from Inc.com Zine 11/15 enhanced by Peter/CXO Wiz4biz
Female Entrepreneurs are the biggest demographic in the 35-55-year-old range. While it’s common to see twenty-something & early-30 millennial males at the helm of startups – particularly in places like Silicon Valley – it’s actually women who are creating and leading some of the most promising companies overall.
Regardless of your gender, it’s a good idea to hear what these female leaders have to say. After all, women have more obstacles to overcome than men in the world of entrepreneurship. From dealing with the Old Boy Club mentality to being at a financial disadvantage when coming from corporate America, here are Quotes by famous female CEOs & Entrepreneurs to keep you motivated.
1. Melinda Gates on Voice & Strength [Wife of Bill, MicroSoft]”A woman with a voice is by definition a strong woman. But the search to find that voice can be remarkably difficult.” This “voice” is your best tool in the board room, when talking to investors, when finding partners and when pitching to clients. Once you find your voice, hone it and practice it.
2. Barbara Corcoran (Shark Tank) on the benefits of Failure. “My best successes came on the heels of failures,”. However, failures have no silver linings if you don’t learn from them. Find the lesson in each stumble when creating a new business or coming up with a Marketing Plan.
3. Debbi Fields (cookies) on following your Passion. “What I wanted was – to be allowed to do the thing in the world that I did best. I believed then and believe now this is the greatest privilege there is. When I did that, success found me.” She stuck by her guns, and passion for cooking, from day one. That’s what gets you through the tough times.
4. Jenny Craig (diets) on Commitment. “My husband always tells me that I’m the most unrelenting person he’s ever met – and it’s true. If I make a commitment to something, I will stick to it – no matter what.” This is good advice for both weight management & entrepreneurial or business success. Nothing is more important than dedication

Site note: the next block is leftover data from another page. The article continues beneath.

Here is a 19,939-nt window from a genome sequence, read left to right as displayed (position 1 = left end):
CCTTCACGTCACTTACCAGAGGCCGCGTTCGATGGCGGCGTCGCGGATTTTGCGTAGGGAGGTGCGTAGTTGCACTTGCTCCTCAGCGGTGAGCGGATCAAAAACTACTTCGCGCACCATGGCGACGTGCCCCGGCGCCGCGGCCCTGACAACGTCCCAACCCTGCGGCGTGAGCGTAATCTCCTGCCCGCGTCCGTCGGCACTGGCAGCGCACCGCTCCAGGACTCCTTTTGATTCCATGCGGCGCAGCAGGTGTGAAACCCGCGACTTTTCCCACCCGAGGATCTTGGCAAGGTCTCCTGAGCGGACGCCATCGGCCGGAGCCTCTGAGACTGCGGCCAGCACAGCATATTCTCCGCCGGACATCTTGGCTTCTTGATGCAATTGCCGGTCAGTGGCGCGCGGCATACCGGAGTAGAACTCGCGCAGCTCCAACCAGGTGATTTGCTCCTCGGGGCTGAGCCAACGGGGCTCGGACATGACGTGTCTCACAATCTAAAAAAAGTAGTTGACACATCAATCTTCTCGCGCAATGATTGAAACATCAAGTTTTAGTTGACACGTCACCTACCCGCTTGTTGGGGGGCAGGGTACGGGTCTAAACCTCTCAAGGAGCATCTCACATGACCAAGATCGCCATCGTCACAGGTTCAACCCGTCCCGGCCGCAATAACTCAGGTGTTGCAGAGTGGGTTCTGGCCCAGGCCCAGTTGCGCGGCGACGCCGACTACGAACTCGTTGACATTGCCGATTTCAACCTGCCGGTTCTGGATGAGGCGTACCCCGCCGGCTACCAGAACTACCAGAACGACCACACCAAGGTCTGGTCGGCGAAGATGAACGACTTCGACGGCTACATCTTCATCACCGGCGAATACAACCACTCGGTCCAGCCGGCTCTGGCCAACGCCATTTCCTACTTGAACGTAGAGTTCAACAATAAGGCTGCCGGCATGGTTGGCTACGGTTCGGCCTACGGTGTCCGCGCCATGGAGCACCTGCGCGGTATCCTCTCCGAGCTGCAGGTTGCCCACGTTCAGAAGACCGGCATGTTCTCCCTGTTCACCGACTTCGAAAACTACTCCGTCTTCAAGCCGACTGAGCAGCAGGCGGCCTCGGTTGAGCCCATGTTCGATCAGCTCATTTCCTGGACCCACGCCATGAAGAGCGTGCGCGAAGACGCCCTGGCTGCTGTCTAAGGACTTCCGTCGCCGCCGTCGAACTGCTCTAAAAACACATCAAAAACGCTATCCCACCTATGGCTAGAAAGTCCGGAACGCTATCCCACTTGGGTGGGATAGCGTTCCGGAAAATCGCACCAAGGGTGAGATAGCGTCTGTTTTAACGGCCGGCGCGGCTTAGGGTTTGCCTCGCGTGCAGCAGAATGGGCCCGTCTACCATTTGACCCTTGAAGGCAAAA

5. Amanda Cookson (Coach) on Empowerment. “Running my own business is empowering. I get to set my own hours, call the shots, & contribute to my family.” The founder of “Be My Guest” keeps all the upsides of many entrepreneurial details in mind to keep her motivated. There are downsides, too, but they shouldn’t be the details that linger.
6. Indra Nooyi (CEO, PepsiCo) on Making Plans. “There is nothing like a concrete Life Plan to weigh you down. Because if you always have one eye on some future goal, you stop paying attention to the job at hand, miss opportunities that might arise, & stay fixedly on one path – even when a better, newer course might have opened up.” The adamantly lives in the present–because there’s no other way to live.
7. Sheryl Sandberg (COO, Facebook) on Leadership. “Leadership is about making others better, as a result of your presence and making sure that impact lasts in your absence.” You want to make the company better, and leave it that way for your successor. That should be the goal of any executive.
8. Robin Chase (CEO, ZipCar) on $$$. “I have never been motivated by money”. That might not sound quite right given the immense and lucrative nature of Zipcar, but she maintains that passion comes first and the money follows.
9. Candice Carpenter (CEO of iVillage) on Obstacles. “If you are committed to creating value, and if you aren’t afraid of hard times, obstacles become utterly un-important. A nuisance perhaps, but with no real power. The world respects creation; people will get out of your way.” She sees obstacles as a natural occurrence, but not something to be feared. It’s simply the ebb & flow of life & business.
10. Sophia Amoruso (CEO, Nasty Girl) on Inclusion.
“It’s not about just being included. It’s about creating your own space and including yourself, then finding other people that are like, ‘okay.’ ” This is about hiring for company culture, which is a major perk of being a founder. There’s a reason this approach is doing so well.
11. Irene Chang Britt (CSO, Campbell Soup) on making Mistakes. “Not that I would have listened, but I wish I’d known that it was okay to make mistakes earlier in my career. I went on to make some real doozies. I wish that, rather than being embarrassed – which I was – I appreciated it was all part of learning & developing.” The company has that sorted out now, but the grief she could have avoided is immense. The best thing any woman can do is, try and learn from the mistakes of others. It saves you time, headaches & $$. However, just like most people, it’s likely that the “best” lessons will be learned the hard way.
Comments: Do you have some Quotes about starting & growing a business?